The situation has led to everyday regular people having to resort
The mood in ZimbabweThe mood in ZimbabweThe mood in Zimbabwe

Art reflects life in Zim
to almost begging from foreigners and you can see it is highly embarrassing for them. They have also had to develop new ways of getting their hands on cash and while we were there we were approached by several people who could see we had cash (it's hard to hide because of the huge bundles necessary to buy even a packet of rice.) They wanted to pay for our shopping on their bank cards in exchange for our money - a kind of three way cash-back system. We were more than happy to help.

5. There is a huge daily cross border migration of people in search of jobs but also just to buy necessities like cooking oil, soap, coffee and sugar. Our bus from Francistown in Botswana to Bulawayo in Zim was loaded to the rafters with more bags of shopping than you have ever seen in your life . The bus next to us going to Harare had a huge tarpaulin on the roof covering a stack of goods about 2 metres high along the entire length of the bus. The bus companies are making a fortune charging for luggage as well as passengers but people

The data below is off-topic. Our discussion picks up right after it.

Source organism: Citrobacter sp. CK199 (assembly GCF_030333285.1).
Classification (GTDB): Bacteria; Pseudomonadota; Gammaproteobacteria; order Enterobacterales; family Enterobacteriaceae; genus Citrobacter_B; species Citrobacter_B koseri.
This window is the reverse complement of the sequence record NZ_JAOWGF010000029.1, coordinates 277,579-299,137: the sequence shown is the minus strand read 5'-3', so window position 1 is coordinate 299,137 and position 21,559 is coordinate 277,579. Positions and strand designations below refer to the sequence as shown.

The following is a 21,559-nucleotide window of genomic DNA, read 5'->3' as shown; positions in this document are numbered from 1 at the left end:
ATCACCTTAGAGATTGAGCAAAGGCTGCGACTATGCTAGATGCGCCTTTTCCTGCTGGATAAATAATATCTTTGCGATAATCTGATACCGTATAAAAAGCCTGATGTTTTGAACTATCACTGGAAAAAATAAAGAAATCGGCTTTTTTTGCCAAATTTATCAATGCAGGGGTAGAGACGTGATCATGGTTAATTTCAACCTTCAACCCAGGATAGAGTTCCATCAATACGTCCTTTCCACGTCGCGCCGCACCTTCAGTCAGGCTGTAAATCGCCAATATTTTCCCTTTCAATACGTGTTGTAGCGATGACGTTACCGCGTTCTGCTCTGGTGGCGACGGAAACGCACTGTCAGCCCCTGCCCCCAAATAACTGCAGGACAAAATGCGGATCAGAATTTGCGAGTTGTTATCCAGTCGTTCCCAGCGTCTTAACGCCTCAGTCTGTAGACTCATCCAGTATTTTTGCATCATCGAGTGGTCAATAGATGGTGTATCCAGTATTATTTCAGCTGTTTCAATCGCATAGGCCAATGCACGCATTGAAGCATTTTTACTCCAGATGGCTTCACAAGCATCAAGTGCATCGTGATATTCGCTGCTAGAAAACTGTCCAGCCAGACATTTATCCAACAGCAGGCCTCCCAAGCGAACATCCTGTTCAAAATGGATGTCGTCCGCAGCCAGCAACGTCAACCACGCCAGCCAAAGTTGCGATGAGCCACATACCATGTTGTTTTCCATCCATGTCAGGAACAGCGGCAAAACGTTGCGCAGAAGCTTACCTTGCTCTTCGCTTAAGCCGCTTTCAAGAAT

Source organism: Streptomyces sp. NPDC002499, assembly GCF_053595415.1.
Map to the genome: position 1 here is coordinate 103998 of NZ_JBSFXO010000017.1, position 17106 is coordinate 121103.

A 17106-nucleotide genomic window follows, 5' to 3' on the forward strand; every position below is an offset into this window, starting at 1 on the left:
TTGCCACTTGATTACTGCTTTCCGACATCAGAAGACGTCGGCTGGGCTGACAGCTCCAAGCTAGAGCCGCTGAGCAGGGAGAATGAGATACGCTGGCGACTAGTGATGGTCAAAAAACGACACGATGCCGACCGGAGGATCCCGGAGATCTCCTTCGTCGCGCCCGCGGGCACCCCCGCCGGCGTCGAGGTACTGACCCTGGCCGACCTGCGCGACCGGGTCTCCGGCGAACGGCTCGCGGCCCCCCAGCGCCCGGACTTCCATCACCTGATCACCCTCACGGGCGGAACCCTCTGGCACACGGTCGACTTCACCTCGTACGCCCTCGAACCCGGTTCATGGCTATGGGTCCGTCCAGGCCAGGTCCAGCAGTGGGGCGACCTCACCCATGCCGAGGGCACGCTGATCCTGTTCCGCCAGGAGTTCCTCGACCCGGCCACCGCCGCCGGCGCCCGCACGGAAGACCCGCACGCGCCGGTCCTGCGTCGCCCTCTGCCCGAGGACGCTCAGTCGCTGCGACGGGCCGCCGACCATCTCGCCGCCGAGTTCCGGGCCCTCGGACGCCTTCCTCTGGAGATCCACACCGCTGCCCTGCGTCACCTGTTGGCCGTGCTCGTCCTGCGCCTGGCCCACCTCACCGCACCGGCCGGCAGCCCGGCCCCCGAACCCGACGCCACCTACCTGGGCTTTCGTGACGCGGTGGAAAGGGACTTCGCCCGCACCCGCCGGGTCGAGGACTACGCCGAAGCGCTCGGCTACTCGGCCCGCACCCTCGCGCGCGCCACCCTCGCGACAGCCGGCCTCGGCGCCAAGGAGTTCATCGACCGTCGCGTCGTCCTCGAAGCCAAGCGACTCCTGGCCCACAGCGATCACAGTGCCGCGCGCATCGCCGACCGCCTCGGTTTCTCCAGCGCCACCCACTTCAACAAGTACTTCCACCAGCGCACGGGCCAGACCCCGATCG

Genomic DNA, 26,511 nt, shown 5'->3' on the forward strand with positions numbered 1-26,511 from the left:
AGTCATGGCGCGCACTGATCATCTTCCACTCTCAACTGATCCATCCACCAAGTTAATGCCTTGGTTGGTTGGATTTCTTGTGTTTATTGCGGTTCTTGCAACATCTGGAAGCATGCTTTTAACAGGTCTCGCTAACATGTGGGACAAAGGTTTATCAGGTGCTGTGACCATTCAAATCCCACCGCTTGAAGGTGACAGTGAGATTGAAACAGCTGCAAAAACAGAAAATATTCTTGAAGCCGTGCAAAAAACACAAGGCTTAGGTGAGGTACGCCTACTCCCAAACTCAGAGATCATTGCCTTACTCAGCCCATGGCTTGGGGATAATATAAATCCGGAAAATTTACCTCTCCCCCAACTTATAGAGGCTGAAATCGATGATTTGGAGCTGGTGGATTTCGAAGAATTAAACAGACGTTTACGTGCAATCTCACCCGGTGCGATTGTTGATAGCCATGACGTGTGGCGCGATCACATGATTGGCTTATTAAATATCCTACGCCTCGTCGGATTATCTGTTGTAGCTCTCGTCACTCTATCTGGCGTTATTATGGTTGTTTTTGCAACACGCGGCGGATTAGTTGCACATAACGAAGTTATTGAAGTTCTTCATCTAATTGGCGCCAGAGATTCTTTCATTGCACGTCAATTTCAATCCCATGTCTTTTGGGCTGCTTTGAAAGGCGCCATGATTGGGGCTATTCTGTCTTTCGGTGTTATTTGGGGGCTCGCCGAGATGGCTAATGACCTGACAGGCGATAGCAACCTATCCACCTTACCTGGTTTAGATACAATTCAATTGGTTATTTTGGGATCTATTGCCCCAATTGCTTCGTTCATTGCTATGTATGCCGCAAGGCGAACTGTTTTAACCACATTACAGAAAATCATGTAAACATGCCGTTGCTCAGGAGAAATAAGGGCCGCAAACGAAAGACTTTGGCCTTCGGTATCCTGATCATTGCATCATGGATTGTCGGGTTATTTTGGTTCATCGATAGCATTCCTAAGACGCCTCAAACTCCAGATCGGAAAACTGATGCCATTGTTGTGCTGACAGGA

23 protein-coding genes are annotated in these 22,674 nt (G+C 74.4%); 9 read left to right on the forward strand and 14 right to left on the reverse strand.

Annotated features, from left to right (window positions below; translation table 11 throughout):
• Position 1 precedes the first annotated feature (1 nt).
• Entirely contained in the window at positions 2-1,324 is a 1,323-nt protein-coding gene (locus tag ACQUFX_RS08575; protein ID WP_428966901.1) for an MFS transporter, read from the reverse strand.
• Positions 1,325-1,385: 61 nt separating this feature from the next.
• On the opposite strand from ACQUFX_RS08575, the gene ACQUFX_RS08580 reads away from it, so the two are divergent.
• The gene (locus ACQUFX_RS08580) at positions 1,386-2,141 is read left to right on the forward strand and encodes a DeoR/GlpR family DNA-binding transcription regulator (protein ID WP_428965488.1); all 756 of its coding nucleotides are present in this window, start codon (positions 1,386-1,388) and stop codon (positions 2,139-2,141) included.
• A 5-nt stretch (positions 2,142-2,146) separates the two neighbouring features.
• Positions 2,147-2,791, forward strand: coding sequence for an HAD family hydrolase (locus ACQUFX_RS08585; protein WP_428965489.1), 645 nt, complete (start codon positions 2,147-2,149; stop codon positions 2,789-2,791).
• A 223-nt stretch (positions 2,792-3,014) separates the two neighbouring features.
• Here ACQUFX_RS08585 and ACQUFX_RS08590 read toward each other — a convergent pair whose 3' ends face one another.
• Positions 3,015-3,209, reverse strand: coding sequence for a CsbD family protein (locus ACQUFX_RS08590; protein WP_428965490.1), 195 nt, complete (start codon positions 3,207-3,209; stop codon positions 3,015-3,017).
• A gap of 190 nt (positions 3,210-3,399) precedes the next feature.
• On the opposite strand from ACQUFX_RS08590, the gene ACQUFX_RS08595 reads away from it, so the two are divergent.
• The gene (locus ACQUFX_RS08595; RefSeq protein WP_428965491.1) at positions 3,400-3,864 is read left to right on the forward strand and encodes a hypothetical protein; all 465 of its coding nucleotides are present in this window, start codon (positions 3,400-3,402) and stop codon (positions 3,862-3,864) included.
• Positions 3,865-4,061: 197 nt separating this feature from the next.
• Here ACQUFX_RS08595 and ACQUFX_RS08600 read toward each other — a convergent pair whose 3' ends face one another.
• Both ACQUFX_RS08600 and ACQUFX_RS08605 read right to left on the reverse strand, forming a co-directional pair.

If you think the underground is packedIf you think the underground is packedIf you think the underground is packed

Licensed to carry 70. Stuffed with around 100 and all their luggage - dead and alive!
are prepared to pay because it is the only way. Much of the shopping is for personal use, but there are also the black market stalls in towns selling hugely expensive goods that have been brought over the border. The number of people crossing each day also means HUGE queues at immigration. We queued for an hour to exit Botswana and another hour to enter Zim. Then we had to queue at customs as everyone's bags were checked. We're not entirely sure what happened but the 'innocent' looking woman and baby with a smartly dressed young son were pulled out of the line and marched off to an office after the customs official spotted what we think were several new pairs of shoes that had not been declared. We thought it would hold up our bus while fines etc were paid. Oh no, the bus just left without them and two of the people who'd been standing filled their seats!

Still smiling



Despite all these challenges the people of Zimbabwe were amazing. Shop staff were friendly and smiling even when it took them 5 minutes to count out the vast amount of notes needed for each transaction. Locals